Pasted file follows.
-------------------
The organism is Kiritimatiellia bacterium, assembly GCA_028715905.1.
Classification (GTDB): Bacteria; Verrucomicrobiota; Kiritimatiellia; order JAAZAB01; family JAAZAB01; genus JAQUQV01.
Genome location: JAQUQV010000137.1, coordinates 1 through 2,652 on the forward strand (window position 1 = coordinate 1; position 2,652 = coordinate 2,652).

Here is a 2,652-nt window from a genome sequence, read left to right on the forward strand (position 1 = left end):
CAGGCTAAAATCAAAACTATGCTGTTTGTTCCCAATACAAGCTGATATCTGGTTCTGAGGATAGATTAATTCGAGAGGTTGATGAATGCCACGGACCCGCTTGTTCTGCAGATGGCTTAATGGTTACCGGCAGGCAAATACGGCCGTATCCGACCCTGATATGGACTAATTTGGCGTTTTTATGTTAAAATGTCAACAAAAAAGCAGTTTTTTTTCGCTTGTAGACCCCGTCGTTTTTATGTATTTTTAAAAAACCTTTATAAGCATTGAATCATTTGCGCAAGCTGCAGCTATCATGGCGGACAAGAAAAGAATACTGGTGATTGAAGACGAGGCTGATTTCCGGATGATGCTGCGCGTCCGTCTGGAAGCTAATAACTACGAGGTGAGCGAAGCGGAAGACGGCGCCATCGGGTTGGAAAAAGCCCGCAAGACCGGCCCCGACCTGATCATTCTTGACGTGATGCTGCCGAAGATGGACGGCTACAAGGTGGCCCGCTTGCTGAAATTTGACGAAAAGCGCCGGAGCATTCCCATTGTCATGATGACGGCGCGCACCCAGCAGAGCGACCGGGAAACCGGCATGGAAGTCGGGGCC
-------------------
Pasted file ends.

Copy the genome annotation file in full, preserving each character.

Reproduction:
The organism is Kiritimatiellia bacterium, assembly GCA_028715905.1.
Classification (GTDB): Bacteria; Verrucomicrobiota; Kiritimatiellia; order JAAZAB01; family JAAZAB01; genus JAQUQV01.
Genome location: JAQUQV010000137.1, coordinates 1 through 2,652 on the forward strand (window position 1 = coordinate 1; position 2,652 = coordinate 2,652).

Here is a 2,652-nt window from a genome sequence, read left to right on the forward strand (position 1 = left end):
CAGGCTAAAATCAAAACTATGCTGTTTGTTCCCAATACAAGCTGATATCTGGTTCTGAGGATAGATTAATTCGAGAGGTTGATGAATGCCACGGACCCGCTTGTTCTGCAGATGGCTTAATGGTTACCGGCAGGCAAATACGGCCGTATCCGACCCTGATATGGACTAATTTGGCGTTTTTATGTTAAAATGTCAACAAAAAAGCAGTTTTTTTTCGCTTGTAGACCCCGTCGTTTTTATGTATTTTTAAAAAACCTTTATAAGCATTGAATCATTTGCGCAAGCTGCAGCTATCATGGCGGACAAGAAAAGAATACTGGTGATTGAAGACGAGGCTGATTTCCGGATGATGCTGCGCGTCCGTCTGGAAGCTAATAACTACGAGGTGAGCGAAGCGGAAGACGGCGCCATCGGGTTGGAAAAAGCCCGCAAGACCGGCCCCGACCTGATCATTCTTGACGTGATGCTGCCGAAGATGGACGGCTACAAGGTGGCCCGCTTGCTGAAATTTGACGAAAAGCGCCGGAGCATTCCCATTGTCATGATGACGGCGCGCACCCAGCAGAGCGACCGGGAAACCGGCATGGAAGTCGGGGCC